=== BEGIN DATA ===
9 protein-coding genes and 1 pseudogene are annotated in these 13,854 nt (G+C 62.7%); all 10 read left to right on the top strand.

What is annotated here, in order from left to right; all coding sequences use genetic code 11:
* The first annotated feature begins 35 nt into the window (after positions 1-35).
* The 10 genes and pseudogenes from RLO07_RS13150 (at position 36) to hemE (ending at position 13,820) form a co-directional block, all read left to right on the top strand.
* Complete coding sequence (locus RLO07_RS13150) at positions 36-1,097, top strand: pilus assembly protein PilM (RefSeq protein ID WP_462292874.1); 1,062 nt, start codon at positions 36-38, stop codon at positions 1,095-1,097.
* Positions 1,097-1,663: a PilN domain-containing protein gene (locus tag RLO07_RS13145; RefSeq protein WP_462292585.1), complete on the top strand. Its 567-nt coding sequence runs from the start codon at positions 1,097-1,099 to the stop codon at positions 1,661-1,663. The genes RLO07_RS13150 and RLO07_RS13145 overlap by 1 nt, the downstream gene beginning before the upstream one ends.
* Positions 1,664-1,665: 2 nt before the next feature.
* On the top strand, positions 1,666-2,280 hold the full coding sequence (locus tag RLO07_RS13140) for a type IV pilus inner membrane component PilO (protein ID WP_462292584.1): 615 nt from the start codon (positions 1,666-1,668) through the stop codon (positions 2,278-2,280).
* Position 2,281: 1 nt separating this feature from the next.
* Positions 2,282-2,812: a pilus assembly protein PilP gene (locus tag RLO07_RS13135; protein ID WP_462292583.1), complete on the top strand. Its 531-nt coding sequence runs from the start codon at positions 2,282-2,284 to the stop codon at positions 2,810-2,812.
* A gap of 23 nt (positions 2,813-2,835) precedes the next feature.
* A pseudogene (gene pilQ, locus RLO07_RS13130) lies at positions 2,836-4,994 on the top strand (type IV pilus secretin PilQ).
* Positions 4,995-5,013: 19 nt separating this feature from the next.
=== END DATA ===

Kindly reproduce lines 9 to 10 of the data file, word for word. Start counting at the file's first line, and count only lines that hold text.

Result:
* Position 2,281: 1 nt separating this feature from the next.
* Positions 2,282-2,812: a pilus assembly protein PilP gene (locus tag RLO07_RS13135; protein ID WP_462292583.1), complete on the top strand. Its 531-nt coding sequence runs from the start codon at positions 2,282-2,284 to the stop codon at positions 2,810-2,812.